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The amazing, shrinking man; SusanLee meets the slimmer who kept us in the frame about his efforts.

IT is a diary of a disappearing man, a photographic record of an amazing weight loss - and a story which will inspire others.

Less than a year ago father-of-one Ken Clare underwent radical surgery in order to slim down and save his life.

And as this sequence of pictures show the operation was an astonishing success.

``The first photo was done the day before my operation last September and then I had more done - always standing in the same place in the garden - in the months afterwards.

``It's great to see more and more fence appearing behind me!''

Now the qualified nurse, together with the Aintree hospital based surgeon,David Kerrigan, who performed his operation, has set up a website designed to offer information and support to others in the same position.

``When I was in hospital I made a promise to myself to raise awareness of all the issues surrounding obesity and its surgery,''explains 42-year-old Ken who at his heaviest weighed 34 stone and is now 21.

With a background in IT and now working as an infomatics manager for South Liverpool Primary Care Trust he was used to dealing with the world wide web.

``I'd looked there before for information but it seemed a lot of web sites were based in the US, run by women called Kimmy and were all pink and fluffy.

``I thought that if I couldn't find the information I needed neither could anyone else - so I thought, with the help of David Kerrigan, we'd do our own.

``So far we'vehad thousands of hits from all over the world. And if can help just one other person I will have achieved my aims.''

Ken, who lives in Childwall with Jean and his daughter Alison,13, says he was always `abig lad'.

``Once I got to 20 stones I stopped getting weighed and lived a life of yo-yo dieting - I've tried every one imagineable.

``My social life revolved around food. My motto was `never eat on an empty stomach'.I knew I was overweight but couldn't see a way out of it.''

The effect of his increasing bulk began to cause him serious health problems: ``I was breathless all the time. I started to use a stick to walk, then a crutch. My joints began to be affected and on holiday I'dhave to sit on a bench while my wife and daughter walked a round. I needed help getting dressed, too.''

Although he admits he gave the impression of being a jolly, happy person it was simply a coping mechanism.

``I remember going into a chip shop and some kids there laughed at me. That hurt.`` The turning point came with a birthday and a television programme: ``I reached 40 and realised that if I didn't do something I wouldn't live to see 50.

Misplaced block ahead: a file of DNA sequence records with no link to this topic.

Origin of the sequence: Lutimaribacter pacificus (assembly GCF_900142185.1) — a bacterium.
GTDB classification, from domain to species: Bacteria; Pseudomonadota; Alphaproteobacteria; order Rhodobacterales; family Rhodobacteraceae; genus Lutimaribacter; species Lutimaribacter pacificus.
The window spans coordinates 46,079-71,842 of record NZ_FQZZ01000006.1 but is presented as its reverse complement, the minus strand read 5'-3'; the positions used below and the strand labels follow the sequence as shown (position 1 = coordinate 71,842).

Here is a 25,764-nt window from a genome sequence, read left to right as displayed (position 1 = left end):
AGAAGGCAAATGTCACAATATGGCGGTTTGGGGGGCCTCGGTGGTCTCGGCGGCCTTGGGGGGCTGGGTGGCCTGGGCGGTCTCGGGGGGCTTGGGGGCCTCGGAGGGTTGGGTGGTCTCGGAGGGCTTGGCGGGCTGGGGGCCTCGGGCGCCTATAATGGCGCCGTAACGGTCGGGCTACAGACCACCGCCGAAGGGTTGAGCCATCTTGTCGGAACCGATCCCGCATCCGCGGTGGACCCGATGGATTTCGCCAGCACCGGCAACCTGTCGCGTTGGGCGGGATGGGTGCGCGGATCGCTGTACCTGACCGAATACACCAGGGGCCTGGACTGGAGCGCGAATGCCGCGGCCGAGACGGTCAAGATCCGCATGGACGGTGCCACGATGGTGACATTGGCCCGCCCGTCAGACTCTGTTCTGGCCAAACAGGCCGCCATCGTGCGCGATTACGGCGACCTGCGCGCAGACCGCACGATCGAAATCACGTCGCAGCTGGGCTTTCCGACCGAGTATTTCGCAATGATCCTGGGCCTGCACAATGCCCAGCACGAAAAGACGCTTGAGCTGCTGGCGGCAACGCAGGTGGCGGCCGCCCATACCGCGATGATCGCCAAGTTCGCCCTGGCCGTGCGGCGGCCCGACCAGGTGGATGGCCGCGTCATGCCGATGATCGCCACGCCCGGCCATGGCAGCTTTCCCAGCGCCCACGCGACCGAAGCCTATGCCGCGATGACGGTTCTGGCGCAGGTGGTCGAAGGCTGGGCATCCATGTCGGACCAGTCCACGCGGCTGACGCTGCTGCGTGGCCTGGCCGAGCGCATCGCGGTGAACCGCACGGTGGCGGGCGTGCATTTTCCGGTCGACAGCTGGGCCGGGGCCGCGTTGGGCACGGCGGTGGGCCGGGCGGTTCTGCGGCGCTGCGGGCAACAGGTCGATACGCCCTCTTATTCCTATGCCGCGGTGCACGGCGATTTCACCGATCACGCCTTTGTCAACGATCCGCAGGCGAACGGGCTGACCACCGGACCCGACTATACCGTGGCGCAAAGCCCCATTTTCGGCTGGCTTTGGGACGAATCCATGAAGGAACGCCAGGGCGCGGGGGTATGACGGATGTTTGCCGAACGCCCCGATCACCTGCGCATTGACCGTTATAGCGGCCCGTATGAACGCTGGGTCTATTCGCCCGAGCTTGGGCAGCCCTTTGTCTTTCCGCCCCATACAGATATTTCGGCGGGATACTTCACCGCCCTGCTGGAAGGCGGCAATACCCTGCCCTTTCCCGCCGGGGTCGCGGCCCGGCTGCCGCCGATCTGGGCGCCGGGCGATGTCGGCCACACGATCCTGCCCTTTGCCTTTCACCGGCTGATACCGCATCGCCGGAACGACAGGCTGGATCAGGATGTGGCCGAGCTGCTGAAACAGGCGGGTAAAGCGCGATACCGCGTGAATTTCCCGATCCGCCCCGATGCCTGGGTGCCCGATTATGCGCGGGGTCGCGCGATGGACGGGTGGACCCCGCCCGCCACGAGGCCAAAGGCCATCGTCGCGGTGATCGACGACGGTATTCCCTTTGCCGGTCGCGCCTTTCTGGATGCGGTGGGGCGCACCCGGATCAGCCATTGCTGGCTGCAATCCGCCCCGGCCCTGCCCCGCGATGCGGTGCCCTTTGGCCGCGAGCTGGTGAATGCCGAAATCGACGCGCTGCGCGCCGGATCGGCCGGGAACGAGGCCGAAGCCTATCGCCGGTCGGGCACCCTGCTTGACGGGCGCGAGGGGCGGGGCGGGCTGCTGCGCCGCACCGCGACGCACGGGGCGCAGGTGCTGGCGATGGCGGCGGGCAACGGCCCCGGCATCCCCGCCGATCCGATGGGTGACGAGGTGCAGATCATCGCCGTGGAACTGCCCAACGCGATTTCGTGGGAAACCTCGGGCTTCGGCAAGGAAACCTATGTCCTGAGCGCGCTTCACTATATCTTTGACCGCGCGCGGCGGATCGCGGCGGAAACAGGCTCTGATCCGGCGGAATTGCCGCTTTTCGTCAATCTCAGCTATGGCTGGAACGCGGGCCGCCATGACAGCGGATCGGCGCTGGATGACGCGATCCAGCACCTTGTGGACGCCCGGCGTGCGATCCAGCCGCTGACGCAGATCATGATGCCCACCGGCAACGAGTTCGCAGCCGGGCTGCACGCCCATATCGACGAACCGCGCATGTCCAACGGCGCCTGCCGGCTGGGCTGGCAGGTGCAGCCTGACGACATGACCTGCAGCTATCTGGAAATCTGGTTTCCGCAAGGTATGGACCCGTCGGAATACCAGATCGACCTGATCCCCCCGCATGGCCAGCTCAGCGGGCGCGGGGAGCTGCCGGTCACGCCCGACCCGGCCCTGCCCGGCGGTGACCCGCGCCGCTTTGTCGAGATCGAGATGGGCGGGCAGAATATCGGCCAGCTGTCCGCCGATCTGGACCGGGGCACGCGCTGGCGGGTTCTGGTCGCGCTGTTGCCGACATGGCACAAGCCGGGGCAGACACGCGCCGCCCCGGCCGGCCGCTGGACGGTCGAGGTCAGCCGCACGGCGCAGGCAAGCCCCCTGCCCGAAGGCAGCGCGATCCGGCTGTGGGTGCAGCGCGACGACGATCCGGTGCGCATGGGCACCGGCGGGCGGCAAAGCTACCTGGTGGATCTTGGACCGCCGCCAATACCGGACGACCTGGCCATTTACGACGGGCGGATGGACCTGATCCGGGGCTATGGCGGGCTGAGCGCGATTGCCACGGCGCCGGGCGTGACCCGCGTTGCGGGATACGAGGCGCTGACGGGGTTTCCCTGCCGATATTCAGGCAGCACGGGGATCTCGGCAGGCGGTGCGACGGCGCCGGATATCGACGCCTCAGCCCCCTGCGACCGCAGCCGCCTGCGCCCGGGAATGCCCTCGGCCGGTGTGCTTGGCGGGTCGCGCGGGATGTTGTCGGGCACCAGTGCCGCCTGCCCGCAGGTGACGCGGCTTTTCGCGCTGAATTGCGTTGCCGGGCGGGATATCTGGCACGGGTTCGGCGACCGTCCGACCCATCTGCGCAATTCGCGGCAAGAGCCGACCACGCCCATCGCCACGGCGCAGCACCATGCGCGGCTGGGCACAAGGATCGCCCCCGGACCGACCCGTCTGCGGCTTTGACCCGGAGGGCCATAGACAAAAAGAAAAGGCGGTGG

``I decided I had been a spectator on life for too long and I had to do something to change that.''

With a supportive GP he was referred to an obesity management clinic at Walton Hospital where a dietician, physiotherapist and a behaviour expert all helped him review how and what he ate and his relationship to food.

``It took two people to measure my stomach,'' remembers Ken.

Then Ken saw a programme on television and realised that surgery was an option,initially believing he was suitable for a lap banding procedure to reduce the size of the stomach.

In fact,he was told by Mr Kerrigan he was too large for that and that he would have to undergo a far more serious stomach by-pass or Roux-en-Y.

``I was shocked and worried I might die but the future was pretty awful if I didn't haveit.''

The surgery went ahead at Aintree Hospital last autumn - with Ken writing an on-line diary of what was happening to him. ``I knew other people would pass that way a gain. Parts of it were a bit mad but then I was on drugs!''

He spent eight days in hospital,has 54 staples in his stomach scar and is on a strict calorie-controlleddiet.

He also takes regular vitamins and minerals and is on anti-ulcer treatment yet insists it has all been worth it.

``I was in the gym eight weeks after the operation and recently walked almost a kilometre on the treadmill. I've no joint pain and I'mno longer breathless.

``When I dip below 20 stone I'llhold a charity do to raise cash for specialist scales for Aintree. And this time next year I want to run in the Corporate Cup.''

CAPTION(S):

NOW YOU SEE ME,NOW YOU DON'T:Ken records his weight loss in a series of pictures taken from the same spot in his garden
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Publication:Liverpool Echo (Liverpool, England)
Date:Apr 15, 2003
Words:784
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